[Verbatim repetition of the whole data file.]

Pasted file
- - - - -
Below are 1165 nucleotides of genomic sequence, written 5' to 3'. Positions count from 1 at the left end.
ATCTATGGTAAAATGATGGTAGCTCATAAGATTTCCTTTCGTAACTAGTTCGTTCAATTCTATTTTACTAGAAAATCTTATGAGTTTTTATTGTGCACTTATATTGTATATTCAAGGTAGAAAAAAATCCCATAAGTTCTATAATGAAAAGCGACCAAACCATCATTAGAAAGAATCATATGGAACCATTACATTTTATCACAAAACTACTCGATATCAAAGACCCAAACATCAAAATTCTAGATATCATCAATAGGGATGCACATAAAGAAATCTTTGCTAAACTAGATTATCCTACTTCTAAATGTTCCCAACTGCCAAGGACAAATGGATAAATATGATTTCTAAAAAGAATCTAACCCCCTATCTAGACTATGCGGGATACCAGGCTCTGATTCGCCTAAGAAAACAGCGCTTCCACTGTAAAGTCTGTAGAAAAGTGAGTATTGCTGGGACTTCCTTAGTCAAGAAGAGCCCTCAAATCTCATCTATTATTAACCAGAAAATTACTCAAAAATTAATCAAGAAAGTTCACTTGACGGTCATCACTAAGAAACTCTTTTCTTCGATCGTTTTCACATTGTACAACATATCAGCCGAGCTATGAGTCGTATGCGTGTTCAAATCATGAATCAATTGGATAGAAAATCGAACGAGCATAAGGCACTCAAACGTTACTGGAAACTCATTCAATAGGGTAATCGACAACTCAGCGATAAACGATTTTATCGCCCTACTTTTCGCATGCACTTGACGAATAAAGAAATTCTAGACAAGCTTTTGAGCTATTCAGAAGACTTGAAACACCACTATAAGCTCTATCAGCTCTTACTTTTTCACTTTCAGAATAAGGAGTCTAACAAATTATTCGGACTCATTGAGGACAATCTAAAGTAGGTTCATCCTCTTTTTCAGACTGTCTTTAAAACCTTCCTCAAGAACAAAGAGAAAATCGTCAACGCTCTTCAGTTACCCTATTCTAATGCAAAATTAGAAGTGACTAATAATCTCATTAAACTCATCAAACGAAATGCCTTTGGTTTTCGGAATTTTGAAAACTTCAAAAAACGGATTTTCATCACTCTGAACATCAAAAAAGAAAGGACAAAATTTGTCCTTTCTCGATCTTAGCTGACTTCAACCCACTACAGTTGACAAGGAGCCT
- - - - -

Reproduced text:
Below are 1165 nucleotides of genomic sequence, written 5' to 3'. Positions count from 1 at the left end.
ATCTATGGTAAAATGATGGTAGCTCATAAGATTTCCTTTCGTAACTAGTTCGTTCAATTCTATTTTACTAGAAAATCTTATGAGTTTTTATTGTGCACTTATATTGTATATTCAAGGTAGAAAAAAATCCCATAAGTTCTATAATGAAAAGCGACCAAACCATCATTAGAAAGAATCATATGGAACCATTACATTTTATCACAAAACTACTCGATATCAAAGACCCAAACATCAAAATTCTAGATATCATCAATAGGGATGCACATAAAGAAATCTTTGCTAAACTAGATTATCCTACTTCTAAATGTTCCCAACTGCCAAGGACAAATGGATAAATATGATTTCTAAAAAGAATCTAACCCCCTATCTAGACTATGCGGGATACCAGGCTCTGATTCGCCTAAGAAAACAGCGCTTCCACTGTAAAGTCTGTAGAAAAGTGAGTATTGCTGGGACTTCCTTAGTCAAGAAGAGCCCTCAAATCTCATCTATTATTAACCAGAAAATTACTCAAAAATTAATCAAGAAAGTTCACTTGACGGTCATCACTAAGAAACTCTTTTCTTCGATCGTTTTCACATTGTACAACATATCAGCCGAGCTATGAGTCGTATGCGTGTTCAAATCATGAATCAATTGGATAGAAAATCGAACGAGCATAAGGCACTCAAACGTTACTGGAAACTCATTCAATAGGGTAATCGACAACTCAGCGATAAACGATTTTATCGCCCTACTTTTCGCATGCACTTGACGAATAAAGAAATTCTAGACAAGCTTTTGAGCTATTCAGAAGACTTGAAACACCACTATAAGCTCTATCAGCTCTTACTTTTTCACTTTCAGAATAAGGAGTCTAACAAATTATTCGGACTCATTGAGGACAATCTAAAGTAGGTTCATCCTCTTTTTCAGACTGTCTTTAAAACCTTCCTCAAGAACAAAGAGAAAATCGTCAACGCTCTTCAGTTACCCTATTCTAATGCAAAATTAGAAGTGACTAATAATCTCATTAAACTCATCAAACGAAATGCCTTTGGTTTTCGGAATTTTGAAAACTTCAAAAAACGGATTTTCATCACTCTGAACATCAAAAAAGAAAGGACAAAATTTGTCCTTTCTCGATCTTAGCTGACTTCAACCCACTACAGTTGACAAGGAGCCT